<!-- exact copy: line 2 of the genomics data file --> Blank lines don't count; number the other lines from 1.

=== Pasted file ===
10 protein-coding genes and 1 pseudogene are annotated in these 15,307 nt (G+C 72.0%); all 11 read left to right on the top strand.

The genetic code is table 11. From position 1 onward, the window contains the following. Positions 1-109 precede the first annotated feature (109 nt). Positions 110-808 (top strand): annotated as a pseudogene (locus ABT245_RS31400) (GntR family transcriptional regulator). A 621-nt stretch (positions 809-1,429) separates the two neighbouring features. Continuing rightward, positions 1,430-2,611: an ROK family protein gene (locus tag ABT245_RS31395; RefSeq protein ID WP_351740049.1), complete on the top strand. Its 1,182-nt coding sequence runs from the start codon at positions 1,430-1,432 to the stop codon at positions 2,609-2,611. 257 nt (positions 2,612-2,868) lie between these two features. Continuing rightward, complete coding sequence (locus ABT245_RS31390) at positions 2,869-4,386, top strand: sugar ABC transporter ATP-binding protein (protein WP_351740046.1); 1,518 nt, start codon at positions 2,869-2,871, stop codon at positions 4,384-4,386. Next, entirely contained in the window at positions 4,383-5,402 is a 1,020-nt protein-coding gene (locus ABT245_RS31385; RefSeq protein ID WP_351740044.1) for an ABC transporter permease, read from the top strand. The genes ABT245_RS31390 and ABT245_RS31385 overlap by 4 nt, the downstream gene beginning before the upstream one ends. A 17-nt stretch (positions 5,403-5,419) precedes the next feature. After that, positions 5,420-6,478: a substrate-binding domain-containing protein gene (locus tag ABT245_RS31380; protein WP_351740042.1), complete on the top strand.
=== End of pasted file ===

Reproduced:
The genetic code is table 11. From position 1 onward, the window contains the following. Positions 1-109 precede the first annotated feature (109 nt). Positions 110-808 (top strand): annotated as a pseudogene (locus ABT245_RS31400) (GntR family transcriptional regulator). A 621-nt stretch (positions 809-1,429) separates the two neighbouring features. Continuing rightward, positions 1,430-2,611: an ROK family protein gene (locus tag ABT245_RS31395; RefSeq protein ID WP_351740049.1), complete on the top strand. Its 1,182-nt coding sequence runs from the start codon at positions 1,430-1,432 to the stop codon at positions 2,609-2,611. 257 nt (positions 2,612-2,868) lie between these two features. Continuing rightward, complete coding sequence (locus ABT245_RS31390) at positions 2,869-4,386, top strand: sugar ABC transporter ATP-binding protein (protein WP_351740046.1); 1,518 nt, start codon at positions 2,869-2,871, stop codon at positions 4,384-4,386. Next, entirely contained in the window at positions 4,383-5,402 is a 1,020-nt protein-coding gene (locus ABT245_RS31385; RefSeq protein ID WP_351740044.1) for an ABC transporter permease, read from the top strand. The genes ABT245_RS31390 and ABT245_RS31385 overlap by 4 nt, the downstream gene beginning before the upstream one ends. A 17-nt stretch (positions 5,403-5,419) precedes the next feature. After that, positions 5,420-6,478: a substrate-binding domain-containing protein gene (locus tag ABT245_RS31380; protein WP_351740042.1), complete on the top strand.